The Pears Institute is a centre of innovative research and teaching on antisemitism, racialization and religious intolerance. It contributes to knowledge and understanding, policy formation and public debate.
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Established by Pears Foundation in 2010, our founding principle is that the study of antisemitism is vital to understanding other forms of racialization, racism and religious intolerance.
We are an internationally recognized centre for innovative research and teaching.
Our scholarship contributes to public debate on antisemitism, racialization and religious intolerance and we provide expertise and advice to a wide range of institutions in the UK, Europe and the wider world.
The Pears Institute for the Study of Antisemitism is based at Birkbeck, University of London and is both independent and inclusive.
Jewish families in Nazi Europe tried to hold onto each other through letters. But wartime conditions applied. Letters were censored, and could not be sent between countries at war with each other. How to keep in contact? And, once contact was established, what to say — and about what to remain silent?
The IHRA definition is confusing and divisive. Forcing its adoption will not help protect Jewish students and staff. David Feldman argues there is a need to tackle antisemitism but also racism in universities more broadly.
This book charts the fraught relationship between Jewish internationalism and international rights protection in the second half of the twentieth century.
The German language holds an ambivalent and controversial place in the modern history of European Jews. Marc Volovici offers a new understanding, turning to German to illuminate the questions and dilemmas that largely defined the experience of European Jews in the age of nationalism.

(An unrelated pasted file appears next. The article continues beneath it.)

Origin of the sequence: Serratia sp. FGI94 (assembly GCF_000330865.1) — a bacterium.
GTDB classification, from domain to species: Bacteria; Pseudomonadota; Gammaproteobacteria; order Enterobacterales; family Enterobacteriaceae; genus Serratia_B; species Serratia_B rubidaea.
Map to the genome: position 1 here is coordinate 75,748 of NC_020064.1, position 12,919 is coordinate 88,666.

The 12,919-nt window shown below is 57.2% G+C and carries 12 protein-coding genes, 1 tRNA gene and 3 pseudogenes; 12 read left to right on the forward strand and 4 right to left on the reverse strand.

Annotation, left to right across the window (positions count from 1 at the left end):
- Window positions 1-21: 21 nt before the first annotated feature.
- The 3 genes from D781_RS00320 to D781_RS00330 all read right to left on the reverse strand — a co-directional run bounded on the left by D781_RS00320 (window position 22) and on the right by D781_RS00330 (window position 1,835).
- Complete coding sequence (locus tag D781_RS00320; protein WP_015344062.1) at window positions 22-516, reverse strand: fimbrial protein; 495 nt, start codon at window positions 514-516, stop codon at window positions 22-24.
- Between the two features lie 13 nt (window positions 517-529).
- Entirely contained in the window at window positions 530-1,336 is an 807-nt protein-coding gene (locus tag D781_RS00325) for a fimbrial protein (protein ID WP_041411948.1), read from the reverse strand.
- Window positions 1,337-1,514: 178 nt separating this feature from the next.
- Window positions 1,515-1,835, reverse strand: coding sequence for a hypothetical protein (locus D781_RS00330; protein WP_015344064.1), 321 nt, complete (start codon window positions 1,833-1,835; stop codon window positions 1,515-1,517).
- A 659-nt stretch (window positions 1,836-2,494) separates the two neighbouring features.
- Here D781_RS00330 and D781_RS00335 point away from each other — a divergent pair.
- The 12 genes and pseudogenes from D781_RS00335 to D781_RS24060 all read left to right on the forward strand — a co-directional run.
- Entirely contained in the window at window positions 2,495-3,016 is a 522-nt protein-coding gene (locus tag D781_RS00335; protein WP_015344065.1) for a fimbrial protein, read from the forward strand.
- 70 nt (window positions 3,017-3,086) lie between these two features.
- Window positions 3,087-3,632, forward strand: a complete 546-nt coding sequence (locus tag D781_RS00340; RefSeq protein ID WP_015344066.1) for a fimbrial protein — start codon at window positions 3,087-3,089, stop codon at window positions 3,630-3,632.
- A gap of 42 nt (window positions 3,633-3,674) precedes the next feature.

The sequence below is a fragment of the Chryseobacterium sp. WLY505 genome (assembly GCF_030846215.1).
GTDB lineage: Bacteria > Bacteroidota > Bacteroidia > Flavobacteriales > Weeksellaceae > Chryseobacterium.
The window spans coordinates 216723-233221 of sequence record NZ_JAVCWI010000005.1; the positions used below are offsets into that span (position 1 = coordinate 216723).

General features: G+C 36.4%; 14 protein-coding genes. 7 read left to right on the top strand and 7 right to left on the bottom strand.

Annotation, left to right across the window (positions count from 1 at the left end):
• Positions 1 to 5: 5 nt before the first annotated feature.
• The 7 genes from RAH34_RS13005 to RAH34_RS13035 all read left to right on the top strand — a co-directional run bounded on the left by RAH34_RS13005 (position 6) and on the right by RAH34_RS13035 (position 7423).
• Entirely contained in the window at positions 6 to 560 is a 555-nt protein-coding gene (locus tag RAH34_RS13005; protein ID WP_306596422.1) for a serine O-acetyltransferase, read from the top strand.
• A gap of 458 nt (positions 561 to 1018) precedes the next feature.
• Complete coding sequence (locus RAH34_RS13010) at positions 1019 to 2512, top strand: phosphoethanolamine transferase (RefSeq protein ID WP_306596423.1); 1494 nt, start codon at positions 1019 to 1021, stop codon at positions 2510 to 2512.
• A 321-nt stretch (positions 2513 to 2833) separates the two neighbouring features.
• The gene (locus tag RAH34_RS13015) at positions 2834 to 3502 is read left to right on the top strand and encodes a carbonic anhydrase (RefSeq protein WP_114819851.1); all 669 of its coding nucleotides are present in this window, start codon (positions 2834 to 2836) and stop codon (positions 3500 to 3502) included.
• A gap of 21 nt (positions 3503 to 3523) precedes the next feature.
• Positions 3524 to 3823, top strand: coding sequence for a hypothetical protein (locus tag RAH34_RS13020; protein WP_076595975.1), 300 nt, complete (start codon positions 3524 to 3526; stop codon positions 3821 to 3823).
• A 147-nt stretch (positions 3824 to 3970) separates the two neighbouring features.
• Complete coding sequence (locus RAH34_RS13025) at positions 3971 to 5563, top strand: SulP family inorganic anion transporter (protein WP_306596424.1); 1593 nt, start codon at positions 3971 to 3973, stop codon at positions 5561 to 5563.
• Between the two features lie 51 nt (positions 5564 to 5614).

The EHRC report into Labour’s antisemitism crisis underlines the need for an indivisible anti-racism, but also the difficulty of forging one. To change its culture, Labour must first confront its complicated legacy on race and minority rights.
For the last four years there has been an intensified debate about the ethics and politics of historical comparison. While current controversies are not limited to questions of racism and antisemitism, those two categories are frequently invoked and are often at stake…
When the Bolsheviks came to power in 1917, they announced the overthrow of a world scarred by exploitation and domination. Yet, in the very moment of revolution, antisemitic pogroms swept the former Pale of Settlement. Brendan McGeever examines the Bolshevik response to this unprecedented wave of antisemitism and the crucial role played by Jewish radicals…
In an age of populism and nationalism it is more important than ever to understand the connections between antisemitism and other forms of racialization.Professor David Feldman, Director